Wednesday, December 13, 2006

Cole v. Anne Arundel County Brd of Education (Maryland U.S.D.C.)(not approved for publication)

Decided November 30, 2006--Opinion by Judge Catherine C. Blake (not approved for publication)

To recover for tortious interference with business relationships, the plaintiff must prove that defendant’s conduct was independently wrongful or unlawful, i.e., that the defendant's conduct in interfering with contract or business relations was accomplished through "improper means.” Independent "improper means," included "violence or intimidation, defamation, injurious falsehood or other fraud, violation of the criminal law, and the institution or threat of groundless civil suits or criminal prosecutions in bad faith."

In a free speech/retaliation claim, a burden rests on the plaintiff to show that the speech involved a matter of "public concern," that the plaintiff was deprived of a valuable benefit, and that but for the protected speech, the government would not have taken the retaliatory action. It is not a matter of "public concern" when a public employee speaks not as a citizen upon matters of public concern, but instead as an employee upon matters only of personal interest, absent the most unusual circumstances.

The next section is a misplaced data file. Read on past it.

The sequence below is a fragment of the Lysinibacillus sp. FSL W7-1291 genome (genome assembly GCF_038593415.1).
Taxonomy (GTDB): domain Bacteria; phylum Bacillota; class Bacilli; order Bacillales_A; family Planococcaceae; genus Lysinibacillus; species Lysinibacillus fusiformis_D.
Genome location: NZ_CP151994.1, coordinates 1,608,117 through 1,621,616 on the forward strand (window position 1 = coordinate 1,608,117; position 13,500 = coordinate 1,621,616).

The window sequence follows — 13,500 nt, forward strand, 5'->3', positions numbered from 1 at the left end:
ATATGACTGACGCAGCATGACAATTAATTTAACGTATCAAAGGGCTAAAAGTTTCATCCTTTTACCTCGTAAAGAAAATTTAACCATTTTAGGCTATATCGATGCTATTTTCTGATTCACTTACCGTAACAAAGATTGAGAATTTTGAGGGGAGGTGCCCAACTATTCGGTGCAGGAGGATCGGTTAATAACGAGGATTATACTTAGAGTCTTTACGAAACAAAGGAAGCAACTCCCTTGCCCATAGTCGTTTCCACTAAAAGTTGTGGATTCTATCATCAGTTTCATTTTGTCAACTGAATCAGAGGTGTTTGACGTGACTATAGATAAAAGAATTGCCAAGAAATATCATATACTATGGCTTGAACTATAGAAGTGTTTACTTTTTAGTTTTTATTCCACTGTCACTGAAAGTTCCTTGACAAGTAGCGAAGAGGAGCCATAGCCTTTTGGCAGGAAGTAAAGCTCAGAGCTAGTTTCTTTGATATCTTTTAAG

Transfers and reassignments that do not constitute firings or suspensions typically have not been held to implicate a property interest to which, with respect to government employees, due process rights attach.

To establish a prima facie case of discriminatorily motivated demotion, a plaintiff must prove: 1) that she is a member of a protected class, 2) that she was demoted, 3) that at the time of the demotion she was performing her job at a level that met her employer's legitimate expectations, and 4) "ordinarily," that she was replaced by someone of comparable qualifications who was not a member of the protected class.

A plaintiff's unsubstantiated beliefs that defendant treated her unfairly and that race and national origin formed the basis of her termination are not sufficient to rebut the defendant's proof of a nondiscriminatory reason.

The full opinion is available in PDF.

No comments: